"Perhaps what is most interesting about the change in policies of involuntary commitment is the coalition that helped bring it about: a combination of "law and order" conservatives, economic conservatives, and liberal groups that sought reform in the provision of mental health services. But the policy shift had hardly anything at all to do with the mentally ill or the practitioners who treated them. It was designed to lower taxes and shift responsibility away from the federal government. Ironically then, the need for reform perceived by those involved and concerned with the mentally ill (practitioners and families) was co-opted by the interests of capital."  Reagan and the Commitment of the Mentally Ill

In any case the result is that today, instead of going to hospitals, most of the mentally ill, mentally disabled, and the chronically addicted go to jail. (Explains why we have the largest prison population in the world, doesn't it?) According to NIH, "prisons have effectively become the new mental illness asylums". NIH Report on Prisoners and Mental Illness

And, according to the Atlantic: "55 percent of male inmates in state prisons are mentally ill, but 73 percent of female inmates are. Meanwhile, the think-tank writes, "only one in three state prisoners and one in six jail inmates who suffer from mental-health problems report having received mental-health treatment since admission." The Atlantic.

So when someone says "I hope s/he finally gets the help s/he needs" the simple answer is no, most of the time, s/he won't. They will be warehoused. They may or may not be put on psychotropic drugs which may or may not be suitable for their mental illness. If they are mentally disabled, they may be put on tranquilizers, just to calm them down. [This turns them into zombies.]  If they are addicted, they may go through a six week addiction program. Or not. Depends on if there's any money. And, when they've done their time - and most prisoners will eventually do their time - they will come out, in pretty much the same shape they went in, if not worse.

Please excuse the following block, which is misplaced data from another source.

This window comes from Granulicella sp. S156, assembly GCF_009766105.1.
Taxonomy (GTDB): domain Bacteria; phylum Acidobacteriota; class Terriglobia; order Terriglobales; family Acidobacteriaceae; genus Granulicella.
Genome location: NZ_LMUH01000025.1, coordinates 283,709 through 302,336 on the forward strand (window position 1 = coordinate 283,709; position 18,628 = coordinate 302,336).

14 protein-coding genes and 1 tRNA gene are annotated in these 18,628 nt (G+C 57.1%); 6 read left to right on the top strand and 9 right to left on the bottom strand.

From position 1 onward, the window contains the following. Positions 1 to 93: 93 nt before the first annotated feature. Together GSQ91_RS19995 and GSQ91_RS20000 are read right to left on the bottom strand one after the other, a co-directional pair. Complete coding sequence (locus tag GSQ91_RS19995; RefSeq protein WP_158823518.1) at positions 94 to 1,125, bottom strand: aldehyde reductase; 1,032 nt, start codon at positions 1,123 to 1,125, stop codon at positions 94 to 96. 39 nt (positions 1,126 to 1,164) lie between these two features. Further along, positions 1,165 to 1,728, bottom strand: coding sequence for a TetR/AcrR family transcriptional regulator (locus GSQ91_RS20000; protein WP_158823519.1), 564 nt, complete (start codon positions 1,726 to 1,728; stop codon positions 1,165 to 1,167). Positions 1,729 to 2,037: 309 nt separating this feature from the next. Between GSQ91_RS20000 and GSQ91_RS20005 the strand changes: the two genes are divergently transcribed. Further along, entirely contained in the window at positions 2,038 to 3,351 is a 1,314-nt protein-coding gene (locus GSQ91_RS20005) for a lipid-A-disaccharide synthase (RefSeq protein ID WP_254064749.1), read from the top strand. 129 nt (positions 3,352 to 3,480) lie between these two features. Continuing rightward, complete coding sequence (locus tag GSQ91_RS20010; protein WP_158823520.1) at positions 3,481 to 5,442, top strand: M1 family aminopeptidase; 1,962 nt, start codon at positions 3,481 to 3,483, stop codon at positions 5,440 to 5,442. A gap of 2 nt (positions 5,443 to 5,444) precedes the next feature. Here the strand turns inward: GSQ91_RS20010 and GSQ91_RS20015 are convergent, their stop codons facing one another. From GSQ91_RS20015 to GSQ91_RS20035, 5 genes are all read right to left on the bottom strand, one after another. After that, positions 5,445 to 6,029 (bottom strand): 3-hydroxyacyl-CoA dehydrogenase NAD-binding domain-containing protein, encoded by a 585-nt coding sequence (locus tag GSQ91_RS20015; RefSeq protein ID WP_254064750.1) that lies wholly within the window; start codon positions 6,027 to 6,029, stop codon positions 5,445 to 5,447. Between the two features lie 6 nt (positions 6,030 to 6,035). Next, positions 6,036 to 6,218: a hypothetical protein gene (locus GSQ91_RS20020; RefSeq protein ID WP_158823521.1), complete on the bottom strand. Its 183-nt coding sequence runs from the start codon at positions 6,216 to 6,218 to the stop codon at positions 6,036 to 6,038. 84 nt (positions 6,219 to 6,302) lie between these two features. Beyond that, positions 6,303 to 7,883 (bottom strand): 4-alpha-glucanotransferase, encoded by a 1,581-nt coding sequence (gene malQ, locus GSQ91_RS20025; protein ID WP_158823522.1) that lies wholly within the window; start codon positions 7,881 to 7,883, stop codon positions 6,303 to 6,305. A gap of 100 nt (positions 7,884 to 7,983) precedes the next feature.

You can't fix people for free.  You can't put mentally ill people into the less-than-nurturing environment of prison and expect them to come out magically all better.  But at least there's a start. I'll take any mental health task force I can get.  Anything is better than nothing, and nothing has been the rule for a very long time.

Okay, now, a little question for all the mystery writers, the woman in the freezer - why do YOU think her son brought her to South Dakota?



30 July 2015

Of Mice and Men, Again


by Eve Fisher

A few weeks ago I did another weekend-long Alternatives to Violence (AVP) workshop at the pen.  As always, I came back dragging.  Three days is a long time, and it's a hard time, but then again, I wouldn't miss it for the world.  There are infinitely worse ways of spending my time.  (I know; I've done it.)

The workshop was crowded:  21 of us jammed into a 10 x 12 room.  All ages, races, religions, crimes.  Quite a mix.  There are always those who drive you crazy, those who give you hope, those who you want to never see again, and those who break your heart.  I'll never forget the very young man who said that maybe meth wasn't all bad:  at least when he did meth with his dad, his dad talked to him...

This time the heartbreaker was a mentally handicapped young man, whom I will call Lennie.  He had a great time at the workshop.  As I said later on, "AVP is one of the few places where adults will play nicely with him."  And where he won't get made fun of, or insulted, or shoved around, or robbed, or beaten up, or raped, or killed.  We generally have a Lennie in every workshop:  They might not understand AVP, but they know it's safe.  And there aren't that many safe places in prison for the weak, the elderly, the physically or mentally ill, the physically or mentally handicapped.